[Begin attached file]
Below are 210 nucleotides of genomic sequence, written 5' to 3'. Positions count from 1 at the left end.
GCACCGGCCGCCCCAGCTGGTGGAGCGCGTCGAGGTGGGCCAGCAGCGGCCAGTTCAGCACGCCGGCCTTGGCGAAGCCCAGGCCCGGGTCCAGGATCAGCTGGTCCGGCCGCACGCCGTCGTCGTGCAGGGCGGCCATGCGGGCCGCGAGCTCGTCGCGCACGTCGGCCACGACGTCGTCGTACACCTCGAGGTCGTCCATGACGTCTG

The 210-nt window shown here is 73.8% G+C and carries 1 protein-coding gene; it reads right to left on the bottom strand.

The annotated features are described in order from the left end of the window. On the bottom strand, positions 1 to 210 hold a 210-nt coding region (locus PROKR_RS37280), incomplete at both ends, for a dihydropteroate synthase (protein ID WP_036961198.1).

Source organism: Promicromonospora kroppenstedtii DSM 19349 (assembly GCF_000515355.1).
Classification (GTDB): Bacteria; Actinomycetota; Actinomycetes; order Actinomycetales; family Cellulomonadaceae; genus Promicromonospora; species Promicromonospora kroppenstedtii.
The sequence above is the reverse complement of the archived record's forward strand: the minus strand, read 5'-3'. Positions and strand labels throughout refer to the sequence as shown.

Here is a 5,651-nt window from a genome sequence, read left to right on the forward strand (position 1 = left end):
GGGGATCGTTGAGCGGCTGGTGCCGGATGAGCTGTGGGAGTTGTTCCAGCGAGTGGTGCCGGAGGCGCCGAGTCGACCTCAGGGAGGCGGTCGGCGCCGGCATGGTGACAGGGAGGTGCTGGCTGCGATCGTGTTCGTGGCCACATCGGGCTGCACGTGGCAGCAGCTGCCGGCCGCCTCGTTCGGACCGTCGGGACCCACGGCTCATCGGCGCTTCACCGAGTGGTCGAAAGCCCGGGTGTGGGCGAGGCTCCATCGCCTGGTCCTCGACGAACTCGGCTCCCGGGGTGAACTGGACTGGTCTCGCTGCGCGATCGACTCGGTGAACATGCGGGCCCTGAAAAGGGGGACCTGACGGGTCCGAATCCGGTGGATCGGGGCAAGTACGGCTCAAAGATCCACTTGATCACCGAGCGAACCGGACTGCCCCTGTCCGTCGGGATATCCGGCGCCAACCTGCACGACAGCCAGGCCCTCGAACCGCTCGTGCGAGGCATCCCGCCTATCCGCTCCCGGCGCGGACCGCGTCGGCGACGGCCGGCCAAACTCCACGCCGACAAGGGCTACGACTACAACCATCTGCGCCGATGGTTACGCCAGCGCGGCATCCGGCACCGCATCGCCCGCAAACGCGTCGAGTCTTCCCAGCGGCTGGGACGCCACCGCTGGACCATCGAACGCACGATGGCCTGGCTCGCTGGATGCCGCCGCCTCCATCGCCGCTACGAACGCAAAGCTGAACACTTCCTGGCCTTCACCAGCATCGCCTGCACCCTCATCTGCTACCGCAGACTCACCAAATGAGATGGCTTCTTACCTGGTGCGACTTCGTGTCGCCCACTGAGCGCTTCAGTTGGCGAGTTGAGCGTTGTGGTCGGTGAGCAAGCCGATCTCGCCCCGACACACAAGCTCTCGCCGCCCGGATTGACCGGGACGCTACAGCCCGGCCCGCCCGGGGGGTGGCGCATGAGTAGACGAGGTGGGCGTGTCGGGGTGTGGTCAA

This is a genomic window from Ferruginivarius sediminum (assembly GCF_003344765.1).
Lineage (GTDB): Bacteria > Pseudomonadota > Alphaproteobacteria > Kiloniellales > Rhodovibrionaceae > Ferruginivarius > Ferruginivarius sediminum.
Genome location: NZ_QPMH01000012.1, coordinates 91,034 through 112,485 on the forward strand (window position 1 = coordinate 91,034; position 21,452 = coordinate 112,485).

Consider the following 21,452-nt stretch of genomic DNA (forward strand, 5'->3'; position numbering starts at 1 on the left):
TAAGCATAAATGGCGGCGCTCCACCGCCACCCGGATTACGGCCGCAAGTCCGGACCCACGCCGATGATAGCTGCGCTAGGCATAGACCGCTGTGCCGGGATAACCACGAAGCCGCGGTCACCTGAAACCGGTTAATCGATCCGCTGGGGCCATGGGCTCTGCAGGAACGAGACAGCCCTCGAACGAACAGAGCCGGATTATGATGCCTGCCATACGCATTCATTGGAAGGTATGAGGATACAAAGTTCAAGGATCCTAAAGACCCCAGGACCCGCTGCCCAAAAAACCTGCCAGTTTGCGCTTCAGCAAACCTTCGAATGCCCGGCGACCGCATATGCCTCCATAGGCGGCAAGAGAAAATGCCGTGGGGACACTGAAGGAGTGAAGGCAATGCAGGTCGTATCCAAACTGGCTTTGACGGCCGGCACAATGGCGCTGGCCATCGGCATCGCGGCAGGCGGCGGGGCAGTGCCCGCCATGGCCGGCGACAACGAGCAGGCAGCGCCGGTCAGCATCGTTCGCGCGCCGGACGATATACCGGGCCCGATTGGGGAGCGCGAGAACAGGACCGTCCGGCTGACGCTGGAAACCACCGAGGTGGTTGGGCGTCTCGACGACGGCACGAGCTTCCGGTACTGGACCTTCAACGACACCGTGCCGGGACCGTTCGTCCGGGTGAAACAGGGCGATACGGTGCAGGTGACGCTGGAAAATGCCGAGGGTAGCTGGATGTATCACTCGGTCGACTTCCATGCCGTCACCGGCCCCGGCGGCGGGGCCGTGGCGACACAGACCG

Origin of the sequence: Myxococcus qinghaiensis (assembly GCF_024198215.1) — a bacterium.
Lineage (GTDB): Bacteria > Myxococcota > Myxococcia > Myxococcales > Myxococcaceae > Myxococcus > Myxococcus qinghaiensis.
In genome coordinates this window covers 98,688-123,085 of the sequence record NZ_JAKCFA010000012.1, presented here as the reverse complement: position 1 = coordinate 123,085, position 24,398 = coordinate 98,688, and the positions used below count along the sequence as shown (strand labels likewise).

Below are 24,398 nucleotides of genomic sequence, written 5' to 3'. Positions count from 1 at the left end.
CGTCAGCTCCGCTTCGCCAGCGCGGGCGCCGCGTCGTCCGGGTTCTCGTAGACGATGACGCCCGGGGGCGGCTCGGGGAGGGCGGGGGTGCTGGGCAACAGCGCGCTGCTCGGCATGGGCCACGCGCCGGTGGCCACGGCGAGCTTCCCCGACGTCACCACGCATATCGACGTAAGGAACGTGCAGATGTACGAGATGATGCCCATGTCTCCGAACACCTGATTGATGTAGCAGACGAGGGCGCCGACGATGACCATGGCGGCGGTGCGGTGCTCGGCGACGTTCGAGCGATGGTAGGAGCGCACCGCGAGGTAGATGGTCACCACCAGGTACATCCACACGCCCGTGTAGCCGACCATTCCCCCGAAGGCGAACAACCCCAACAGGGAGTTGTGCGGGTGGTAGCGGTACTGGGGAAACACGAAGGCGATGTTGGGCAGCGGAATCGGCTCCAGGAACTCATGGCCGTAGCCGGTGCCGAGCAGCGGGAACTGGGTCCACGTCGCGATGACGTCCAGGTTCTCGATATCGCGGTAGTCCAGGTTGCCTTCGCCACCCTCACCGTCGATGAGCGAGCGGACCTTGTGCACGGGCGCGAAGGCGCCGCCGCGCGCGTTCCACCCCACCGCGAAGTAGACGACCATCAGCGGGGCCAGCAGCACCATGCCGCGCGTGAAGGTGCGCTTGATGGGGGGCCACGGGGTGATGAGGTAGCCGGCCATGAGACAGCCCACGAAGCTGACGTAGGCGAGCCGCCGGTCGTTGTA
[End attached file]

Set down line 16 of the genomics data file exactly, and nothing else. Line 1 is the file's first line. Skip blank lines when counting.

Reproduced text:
Lineage (GTDB): Bacteria > Myxococcota > Myxococcia > Myxococcales > Myxococcaceae > Myxococcus > Myxococcus qinghaiensis.